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Panasonic Unveils New Lumix G-Series Cameras

Japanese electronics giant Panasonic has released two new Micro Four-Thirds cameras, the Lumix DMC-G2, which has been hailed as "the first interchangeable lens system camera with touch-control shooting" and the DMC-G10.

The G2, which replaces the G1, comes with a 3-inch articulated touchscreen LCD panel while the G10 has a 3-inch fixed LCD screen instead. Both feature the Venus Engine HD II processing engine and like the G1 that they replace, have a 12.1-megapixel sensor.

Both can record MJPEG 720p HD video footage with the higher end G2 offering the option of capturing content in popular AVCHD Lite format at 50fps (PAL) or 60fps (NTSC).

Mono Sound is recorded via a built in microphone on both models although the G2 also offer an optional microphone entry to record in stereo. In addition, it has a dedicated video record button that is lacking on the G10.

Both models will be offered from June (ed: why paper launch them now?) and are expected to have a starting price of £500 (at least for the G10 which Panasonic says is the "lightest digital interchangeable lens camera with a viewfinder".)

The MFT format was announced back in August 2008 and allows for smaller camera formats to be designed. Unsurprisingly, two Japanese companies, Panasonic and Olympus, came up with the idea of having mirrorless D-SLR like cameras.

Our Comments

Some have questioned the idea of getting touch sensitive screens for these semi professional cameras. As one commenter from Trusted Reviews put it, it makes screens "smudge quickly and horribly". Perhaps they will use some oleophobic technology.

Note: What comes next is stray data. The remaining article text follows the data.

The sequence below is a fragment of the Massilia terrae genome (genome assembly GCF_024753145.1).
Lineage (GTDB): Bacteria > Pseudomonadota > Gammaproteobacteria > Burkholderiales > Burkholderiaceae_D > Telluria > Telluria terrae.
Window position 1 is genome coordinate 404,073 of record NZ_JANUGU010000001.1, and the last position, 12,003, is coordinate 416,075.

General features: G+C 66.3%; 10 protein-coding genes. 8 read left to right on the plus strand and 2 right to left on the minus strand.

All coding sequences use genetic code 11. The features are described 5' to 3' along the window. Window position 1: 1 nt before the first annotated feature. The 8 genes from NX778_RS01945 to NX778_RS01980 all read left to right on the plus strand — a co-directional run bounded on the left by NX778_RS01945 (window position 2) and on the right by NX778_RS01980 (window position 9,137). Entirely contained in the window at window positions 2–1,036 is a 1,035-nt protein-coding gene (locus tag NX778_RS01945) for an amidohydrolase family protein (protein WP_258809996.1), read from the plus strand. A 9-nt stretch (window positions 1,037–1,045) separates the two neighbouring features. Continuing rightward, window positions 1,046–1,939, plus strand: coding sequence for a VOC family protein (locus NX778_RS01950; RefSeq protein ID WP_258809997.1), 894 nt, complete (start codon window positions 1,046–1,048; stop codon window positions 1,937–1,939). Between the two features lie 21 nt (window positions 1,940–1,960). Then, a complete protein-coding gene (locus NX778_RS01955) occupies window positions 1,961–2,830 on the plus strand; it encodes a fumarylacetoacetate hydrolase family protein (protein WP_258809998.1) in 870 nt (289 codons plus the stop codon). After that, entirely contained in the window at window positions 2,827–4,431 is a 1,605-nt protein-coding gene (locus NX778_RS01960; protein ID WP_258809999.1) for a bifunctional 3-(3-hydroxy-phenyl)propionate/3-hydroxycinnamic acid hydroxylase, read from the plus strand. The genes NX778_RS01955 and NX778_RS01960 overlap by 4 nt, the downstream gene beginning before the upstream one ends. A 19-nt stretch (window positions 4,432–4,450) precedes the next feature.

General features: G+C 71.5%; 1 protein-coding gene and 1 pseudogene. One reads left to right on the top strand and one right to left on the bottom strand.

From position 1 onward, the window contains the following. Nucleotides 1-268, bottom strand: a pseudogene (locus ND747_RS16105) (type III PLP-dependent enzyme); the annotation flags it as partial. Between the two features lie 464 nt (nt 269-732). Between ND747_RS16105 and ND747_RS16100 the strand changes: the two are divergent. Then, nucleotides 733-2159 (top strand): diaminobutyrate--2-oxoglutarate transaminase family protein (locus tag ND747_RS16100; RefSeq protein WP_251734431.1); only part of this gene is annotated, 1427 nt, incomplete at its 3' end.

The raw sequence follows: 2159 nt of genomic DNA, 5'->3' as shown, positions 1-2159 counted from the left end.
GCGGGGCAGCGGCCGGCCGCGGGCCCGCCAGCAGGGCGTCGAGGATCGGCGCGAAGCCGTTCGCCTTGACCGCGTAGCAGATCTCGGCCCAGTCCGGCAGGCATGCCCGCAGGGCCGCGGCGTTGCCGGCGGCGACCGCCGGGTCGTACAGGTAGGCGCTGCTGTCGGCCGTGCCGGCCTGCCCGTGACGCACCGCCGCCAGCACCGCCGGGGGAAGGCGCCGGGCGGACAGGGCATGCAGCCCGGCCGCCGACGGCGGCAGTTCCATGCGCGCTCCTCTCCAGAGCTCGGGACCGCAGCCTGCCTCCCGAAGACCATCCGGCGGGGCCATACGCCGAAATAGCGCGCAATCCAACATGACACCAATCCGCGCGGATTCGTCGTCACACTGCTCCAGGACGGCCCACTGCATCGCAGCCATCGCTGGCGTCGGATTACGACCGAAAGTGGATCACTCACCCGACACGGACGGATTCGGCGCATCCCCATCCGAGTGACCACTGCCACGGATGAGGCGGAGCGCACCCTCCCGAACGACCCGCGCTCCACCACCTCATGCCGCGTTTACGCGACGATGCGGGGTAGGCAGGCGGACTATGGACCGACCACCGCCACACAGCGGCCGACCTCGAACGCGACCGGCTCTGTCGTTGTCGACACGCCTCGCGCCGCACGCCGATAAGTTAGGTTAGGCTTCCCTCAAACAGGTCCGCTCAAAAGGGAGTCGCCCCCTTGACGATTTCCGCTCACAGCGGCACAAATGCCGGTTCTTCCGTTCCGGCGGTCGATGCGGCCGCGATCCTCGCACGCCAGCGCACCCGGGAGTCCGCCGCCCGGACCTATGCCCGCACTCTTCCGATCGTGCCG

Related Links

Panasonic Unveils Two New G-Micro System Cameras (opens in new tab)


Panasonic Adds Touchscreen to New Micro Four Thirds Camera (opens in new tab)

(PC World)

Panasonic's G series gets serious (opens in new tab)


Panasonic Announces Lumix DMC-G2 and G10 (opens in new tab)


Panasonic G2 and G10 cameras officially announced (opens in new tab)


Désiré Athow
Désiré Athow

Désiré has been musing and writing about technology during a career spanning four decades. He dabbled in website building and web hosting when DHTML and frames were en vogue and started writing about the impact of technology on society just before the start of the Y2K hysteria at the turn of the last millennium. Following an eight-year stint at where he discovered the joys of global tech-fests, Désiré now heads up TechRadar Pro. Previously he was a freelance technology journalist at Incisive Media, Breakthrough Publishing and Vnunet, and Business Magazine. He also launched and hosted the first Tech Radio Show on Radio Plus.